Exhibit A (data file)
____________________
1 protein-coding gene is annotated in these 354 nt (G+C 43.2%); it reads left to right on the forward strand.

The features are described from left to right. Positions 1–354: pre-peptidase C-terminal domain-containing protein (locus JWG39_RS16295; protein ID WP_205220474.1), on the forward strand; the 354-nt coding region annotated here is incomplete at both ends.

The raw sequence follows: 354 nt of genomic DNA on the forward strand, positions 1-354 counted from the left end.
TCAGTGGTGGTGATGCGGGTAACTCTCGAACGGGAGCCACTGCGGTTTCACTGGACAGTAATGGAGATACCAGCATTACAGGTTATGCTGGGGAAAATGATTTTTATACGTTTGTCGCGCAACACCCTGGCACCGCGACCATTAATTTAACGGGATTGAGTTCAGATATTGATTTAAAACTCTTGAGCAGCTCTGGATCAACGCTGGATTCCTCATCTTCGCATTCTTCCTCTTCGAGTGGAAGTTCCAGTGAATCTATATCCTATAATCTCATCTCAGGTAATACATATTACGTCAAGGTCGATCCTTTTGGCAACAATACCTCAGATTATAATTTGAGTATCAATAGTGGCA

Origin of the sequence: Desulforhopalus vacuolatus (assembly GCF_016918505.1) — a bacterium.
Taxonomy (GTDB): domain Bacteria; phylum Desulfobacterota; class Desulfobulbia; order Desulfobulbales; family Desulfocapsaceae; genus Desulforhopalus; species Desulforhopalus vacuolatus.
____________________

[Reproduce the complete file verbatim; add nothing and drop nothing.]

1 protein-coding gene is annotated in these 354 nt (G+C 43.2%); it reads left to right on the forward strand.

The features are described from left to right. Positions 1–354: pre-peptidase C-terminal domain-containing protein (locus JWG39_RS16295; protein ID WP_205220474.1), on the forward strand; the 354-nt coding region annotated here is incomplete at both ends.

The raw sequence follows: 354 nt of genomic DNA on the forward strand, positions 1-354 counted from the left end.
TCAGTGGTGGTGATGCGGGTAACTCTCGAACGGGAGCCACTGCGGTTTCACTGGACAGTAATGGAGATACCAGCATTACAGGTTATGCTGGGGAAAATGATTTTTATACGTTTGTCGCGCAACACCCTGGCACCGCGACCATTAATTTAACGGGATTGAGTTCAGATATTGATTTAAAACTCTTGAGCAGCTCTGGATCAACGCTGGATTCCTCATCTTCGCATTCTTCCTCTTCGAGTGGAAGTTCCAGTGAATCTATATCCTATAATCTCATCTCAGGTAATACATATTACGTCAAGGTCGATCCTTTTGGCAACAATACCTCAGATTATAATTTGAGTATCAATAGTGGCA

Origin of the sequence: Desulforhopalus vacuolatus (assembly GCF_016918505.1) — a bacterium.
Taxonomy (GTDB): domain Bacteria; phylum Desulfobacterota; class Desulfobulbia; order Desulfobulbales; family Desulfocapsaceae; genus Desulforhopalus; species Desulforhopalus vacuolatus.